Notes on Parenting

Insights for parenting babies, toddlers, teens, and young adults.

Monday, February 21, 2011

Want Your Child to Succeed? Focus on Self-Control



Another study was released this week showing the strong impact that learning self-control early in life can have on children’s long-term success. Numerous studies in recent years have shown the relationship between preschoolers’ self-control and later positive outcomes such as academic success and even job achievement as an adult. What is different about this new study is that it is one of the largest of its kind (consisting of over 1,000 participants) and followed participants from birth to age 32. In the world of social science, that is an impressive study.

The main finding of this new study is... that lack of self-control in preschoolers was related to a host of negative outcomes when these children became young adults such as financial problems, criminal offenses, and more health problems. Perhaps what is most interesting about these findings is that this relationship persists even after taking into account other important factors like socioeconomic status and IQ. That’s right, family social status and IQ of course play into long-term outcomes, but self-control plays an equal (if not more important) role. As the researchers point out, socioeconomic status and IQ are difficult factors to change in one’s life, but self-control is something that can be changed. Preschool, it seems, is the key time for kids to learn self-control.

For the sake of this study self-control was defined as traits such as conscientiousness, self-discipline, and understanding the consequences of one’s actions. These don’t sound like the easiest skills to teach a preschooler, right? They may not be the easiest to teach, but it is possible, and the payoff is worth the effort. Child development experts offer some of the following suggestions for helping preschoolers learn self-control:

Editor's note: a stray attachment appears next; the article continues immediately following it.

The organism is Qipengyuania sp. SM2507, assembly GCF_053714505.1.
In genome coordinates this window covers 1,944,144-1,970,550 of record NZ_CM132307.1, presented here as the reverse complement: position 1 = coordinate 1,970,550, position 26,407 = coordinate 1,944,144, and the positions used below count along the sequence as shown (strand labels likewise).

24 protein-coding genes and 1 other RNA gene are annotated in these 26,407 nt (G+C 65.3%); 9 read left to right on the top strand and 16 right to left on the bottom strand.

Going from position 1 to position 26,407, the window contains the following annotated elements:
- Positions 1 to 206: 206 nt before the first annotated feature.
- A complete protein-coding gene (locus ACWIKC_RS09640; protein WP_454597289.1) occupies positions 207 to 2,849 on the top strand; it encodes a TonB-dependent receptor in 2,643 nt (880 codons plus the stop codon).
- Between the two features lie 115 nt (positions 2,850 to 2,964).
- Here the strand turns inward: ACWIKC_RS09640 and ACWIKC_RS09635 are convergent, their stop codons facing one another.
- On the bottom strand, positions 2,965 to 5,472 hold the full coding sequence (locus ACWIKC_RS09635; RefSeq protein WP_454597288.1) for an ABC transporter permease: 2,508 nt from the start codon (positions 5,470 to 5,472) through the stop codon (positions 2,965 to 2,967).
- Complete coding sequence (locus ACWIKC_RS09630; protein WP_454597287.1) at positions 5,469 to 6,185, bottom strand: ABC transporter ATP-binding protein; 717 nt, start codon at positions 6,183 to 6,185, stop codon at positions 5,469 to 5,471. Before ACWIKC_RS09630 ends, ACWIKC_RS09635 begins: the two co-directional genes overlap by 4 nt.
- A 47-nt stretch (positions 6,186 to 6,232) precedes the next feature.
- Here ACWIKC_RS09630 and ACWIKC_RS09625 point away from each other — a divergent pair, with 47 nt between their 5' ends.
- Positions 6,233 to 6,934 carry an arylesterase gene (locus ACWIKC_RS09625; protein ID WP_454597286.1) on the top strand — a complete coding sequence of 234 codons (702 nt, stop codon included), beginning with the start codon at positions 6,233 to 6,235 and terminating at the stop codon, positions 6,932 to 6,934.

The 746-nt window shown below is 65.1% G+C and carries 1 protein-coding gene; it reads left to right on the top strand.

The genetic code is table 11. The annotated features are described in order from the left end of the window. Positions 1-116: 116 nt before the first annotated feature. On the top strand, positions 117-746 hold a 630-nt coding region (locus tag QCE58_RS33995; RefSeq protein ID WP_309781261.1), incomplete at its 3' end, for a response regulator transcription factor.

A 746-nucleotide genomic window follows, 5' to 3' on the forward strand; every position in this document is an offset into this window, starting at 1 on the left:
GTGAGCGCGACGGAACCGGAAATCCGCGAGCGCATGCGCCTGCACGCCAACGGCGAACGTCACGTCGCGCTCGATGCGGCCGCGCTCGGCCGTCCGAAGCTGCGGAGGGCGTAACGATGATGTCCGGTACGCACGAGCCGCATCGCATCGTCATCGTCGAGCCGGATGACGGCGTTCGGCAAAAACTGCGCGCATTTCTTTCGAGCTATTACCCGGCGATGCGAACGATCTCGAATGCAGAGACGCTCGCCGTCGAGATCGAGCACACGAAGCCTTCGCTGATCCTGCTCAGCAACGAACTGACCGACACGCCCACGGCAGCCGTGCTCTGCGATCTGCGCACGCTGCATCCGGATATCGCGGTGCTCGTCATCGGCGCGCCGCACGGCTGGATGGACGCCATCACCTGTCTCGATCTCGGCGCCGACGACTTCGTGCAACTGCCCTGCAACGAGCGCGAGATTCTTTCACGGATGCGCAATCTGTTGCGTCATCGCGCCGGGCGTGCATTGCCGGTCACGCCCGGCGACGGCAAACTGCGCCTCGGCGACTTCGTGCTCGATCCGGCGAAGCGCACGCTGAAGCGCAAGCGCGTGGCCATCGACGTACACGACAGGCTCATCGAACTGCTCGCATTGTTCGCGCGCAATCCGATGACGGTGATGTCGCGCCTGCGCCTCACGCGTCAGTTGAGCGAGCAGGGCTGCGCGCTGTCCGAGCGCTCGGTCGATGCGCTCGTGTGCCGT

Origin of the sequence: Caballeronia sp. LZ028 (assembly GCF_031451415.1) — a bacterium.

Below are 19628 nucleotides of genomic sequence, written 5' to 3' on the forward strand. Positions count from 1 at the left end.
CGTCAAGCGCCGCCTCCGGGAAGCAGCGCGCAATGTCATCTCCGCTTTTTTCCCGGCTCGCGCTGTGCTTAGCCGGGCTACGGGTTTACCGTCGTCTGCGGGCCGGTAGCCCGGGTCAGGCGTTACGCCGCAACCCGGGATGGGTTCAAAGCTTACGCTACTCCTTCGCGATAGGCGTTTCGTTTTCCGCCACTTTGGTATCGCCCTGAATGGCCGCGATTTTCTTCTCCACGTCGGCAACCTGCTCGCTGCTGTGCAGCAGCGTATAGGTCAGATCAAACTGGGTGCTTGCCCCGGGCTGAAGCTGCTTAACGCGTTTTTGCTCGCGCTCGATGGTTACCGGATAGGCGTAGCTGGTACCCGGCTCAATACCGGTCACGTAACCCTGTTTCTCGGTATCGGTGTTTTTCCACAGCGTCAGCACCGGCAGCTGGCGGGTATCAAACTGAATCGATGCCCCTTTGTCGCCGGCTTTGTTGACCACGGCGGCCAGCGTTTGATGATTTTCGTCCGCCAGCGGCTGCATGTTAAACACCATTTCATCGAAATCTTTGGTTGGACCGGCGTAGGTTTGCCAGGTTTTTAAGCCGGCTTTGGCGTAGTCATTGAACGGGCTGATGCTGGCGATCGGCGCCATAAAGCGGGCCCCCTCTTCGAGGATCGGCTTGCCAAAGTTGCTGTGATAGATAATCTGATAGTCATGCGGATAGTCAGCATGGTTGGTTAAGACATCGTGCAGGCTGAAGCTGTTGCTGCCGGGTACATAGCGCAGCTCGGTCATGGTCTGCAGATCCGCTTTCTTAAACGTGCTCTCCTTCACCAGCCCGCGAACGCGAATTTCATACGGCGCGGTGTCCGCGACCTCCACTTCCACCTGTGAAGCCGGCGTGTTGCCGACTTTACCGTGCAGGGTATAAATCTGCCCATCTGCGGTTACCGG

• Provide cues to signal times of transition, like from play time to lunch time. Preschool teachers often use things like ringing a bell or flashing the lights.
  • Establish a routine so kids know what comes next. This helps prevent emotional meltdowns.
  • Have consequences of negative behavior match the action. For example, if a child knocks down another’s stack of blocks, they are asked to help them re-stack them.
  • Ask children to wait (even if briefly) for a treat or special outing.
Although parents are the first and best teachers of these lessons in self-control, good preschool programs offer interactions and guidance to help young children learn these lessons as well. In fact, much research has shown that learning self-control (and similar skills) is one of the primary benefits of preschool, rather than “academic” learning.

So parents, take heart! With every explanation to “share your toys,” “wait for dessert” and “put away your toys” you are sowing the seeds of a life-long lesson in self-control.

Photo credit: Michale

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